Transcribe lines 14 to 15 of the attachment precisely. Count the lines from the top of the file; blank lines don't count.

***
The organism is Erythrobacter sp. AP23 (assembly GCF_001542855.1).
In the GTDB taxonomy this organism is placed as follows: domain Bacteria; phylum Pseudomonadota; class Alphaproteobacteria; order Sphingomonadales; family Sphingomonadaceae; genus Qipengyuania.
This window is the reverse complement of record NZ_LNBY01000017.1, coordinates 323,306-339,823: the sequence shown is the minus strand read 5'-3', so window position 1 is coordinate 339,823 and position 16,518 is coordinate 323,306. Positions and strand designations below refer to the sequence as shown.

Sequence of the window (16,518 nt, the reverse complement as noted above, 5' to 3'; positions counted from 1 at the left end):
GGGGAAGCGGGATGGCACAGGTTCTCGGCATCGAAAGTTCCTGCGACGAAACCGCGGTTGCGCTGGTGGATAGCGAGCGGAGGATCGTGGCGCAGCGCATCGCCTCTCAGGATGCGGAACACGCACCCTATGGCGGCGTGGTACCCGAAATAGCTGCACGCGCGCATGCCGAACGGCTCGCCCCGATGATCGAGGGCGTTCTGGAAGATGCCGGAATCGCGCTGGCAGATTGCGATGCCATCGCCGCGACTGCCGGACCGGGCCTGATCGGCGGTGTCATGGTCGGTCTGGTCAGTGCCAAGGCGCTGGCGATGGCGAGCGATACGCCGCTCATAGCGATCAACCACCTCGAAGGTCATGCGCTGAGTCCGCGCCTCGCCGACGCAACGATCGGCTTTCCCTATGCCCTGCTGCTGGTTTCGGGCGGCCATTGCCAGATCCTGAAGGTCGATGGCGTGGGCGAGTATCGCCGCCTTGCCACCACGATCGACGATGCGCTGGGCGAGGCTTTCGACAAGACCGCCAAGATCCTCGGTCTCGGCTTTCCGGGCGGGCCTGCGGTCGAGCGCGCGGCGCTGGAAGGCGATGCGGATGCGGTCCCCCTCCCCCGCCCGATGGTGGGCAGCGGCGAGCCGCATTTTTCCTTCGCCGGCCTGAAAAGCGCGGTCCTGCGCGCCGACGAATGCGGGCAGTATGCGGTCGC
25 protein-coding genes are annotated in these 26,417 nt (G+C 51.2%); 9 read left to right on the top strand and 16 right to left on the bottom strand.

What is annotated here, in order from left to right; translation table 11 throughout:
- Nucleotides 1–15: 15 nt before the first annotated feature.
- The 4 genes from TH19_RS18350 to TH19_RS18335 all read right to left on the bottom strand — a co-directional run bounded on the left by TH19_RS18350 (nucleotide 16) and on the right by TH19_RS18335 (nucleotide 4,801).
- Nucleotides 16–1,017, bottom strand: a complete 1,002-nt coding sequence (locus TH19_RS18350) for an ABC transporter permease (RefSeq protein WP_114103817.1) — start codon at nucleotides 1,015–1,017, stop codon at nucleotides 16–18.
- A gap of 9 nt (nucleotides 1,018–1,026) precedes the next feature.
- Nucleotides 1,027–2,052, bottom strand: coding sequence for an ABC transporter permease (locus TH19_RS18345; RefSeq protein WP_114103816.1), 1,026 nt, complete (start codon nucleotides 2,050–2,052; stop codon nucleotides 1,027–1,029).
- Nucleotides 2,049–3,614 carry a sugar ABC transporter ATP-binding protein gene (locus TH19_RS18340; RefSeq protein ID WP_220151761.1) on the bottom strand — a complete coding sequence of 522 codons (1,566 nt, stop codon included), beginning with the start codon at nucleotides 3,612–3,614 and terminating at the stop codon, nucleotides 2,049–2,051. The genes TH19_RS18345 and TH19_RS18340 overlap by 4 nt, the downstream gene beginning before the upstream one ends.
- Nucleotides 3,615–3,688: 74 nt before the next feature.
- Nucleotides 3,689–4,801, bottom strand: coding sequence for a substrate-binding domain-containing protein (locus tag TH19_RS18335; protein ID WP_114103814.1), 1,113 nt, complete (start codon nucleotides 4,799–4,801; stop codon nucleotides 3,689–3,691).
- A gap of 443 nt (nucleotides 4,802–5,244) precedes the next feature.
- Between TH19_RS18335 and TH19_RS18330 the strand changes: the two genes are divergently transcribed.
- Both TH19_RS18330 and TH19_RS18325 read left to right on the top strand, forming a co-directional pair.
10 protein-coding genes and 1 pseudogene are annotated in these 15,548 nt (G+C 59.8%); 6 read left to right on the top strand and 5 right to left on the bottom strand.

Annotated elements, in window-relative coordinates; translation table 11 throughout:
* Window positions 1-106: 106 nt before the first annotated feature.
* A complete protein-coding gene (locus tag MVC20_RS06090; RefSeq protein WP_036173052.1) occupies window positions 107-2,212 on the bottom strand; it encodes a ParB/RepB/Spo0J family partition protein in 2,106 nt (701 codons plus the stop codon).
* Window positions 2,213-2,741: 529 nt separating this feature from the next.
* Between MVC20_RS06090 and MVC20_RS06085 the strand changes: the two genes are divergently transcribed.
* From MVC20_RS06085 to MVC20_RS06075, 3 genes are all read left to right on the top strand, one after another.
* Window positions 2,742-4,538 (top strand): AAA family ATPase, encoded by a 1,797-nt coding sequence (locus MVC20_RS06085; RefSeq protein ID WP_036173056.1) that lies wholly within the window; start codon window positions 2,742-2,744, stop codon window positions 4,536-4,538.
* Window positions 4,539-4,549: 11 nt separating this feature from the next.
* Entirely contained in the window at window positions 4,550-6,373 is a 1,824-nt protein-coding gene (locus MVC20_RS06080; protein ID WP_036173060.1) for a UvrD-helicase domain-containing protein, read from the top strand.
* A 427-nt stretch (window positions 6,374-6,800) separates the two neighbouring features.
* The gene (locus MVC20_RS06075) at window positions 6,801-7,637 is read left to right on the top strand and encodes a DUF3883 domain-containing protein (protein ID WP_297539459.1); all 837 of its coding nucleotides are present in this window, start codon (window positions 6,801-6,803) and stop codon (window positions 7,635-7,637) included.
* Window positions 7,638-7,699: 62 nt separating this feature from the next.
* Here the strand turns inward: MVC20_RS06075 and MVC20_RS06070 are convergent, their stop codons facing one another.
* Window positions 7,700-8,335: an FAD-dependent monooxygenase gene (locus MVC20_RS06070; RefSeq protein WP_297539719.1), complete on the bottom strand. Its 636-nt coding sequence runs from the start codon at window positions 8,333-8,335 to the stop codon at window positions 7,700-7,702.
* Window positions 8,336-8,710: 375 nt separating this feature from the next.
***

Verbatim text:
- Nucleotides 3,615–3,688: 74 nt before the next feature.
- Nucleotides 3,689–4,801, bottom strand: coding sequence for a substrate-binding domain-containing protein (locus tag TH19_RS18335; protein ID WP_114103814.1), 1,113 nt, complete (start codon nucleotides 4,799–4,801; stop codon nucleotides 3,689–3,691).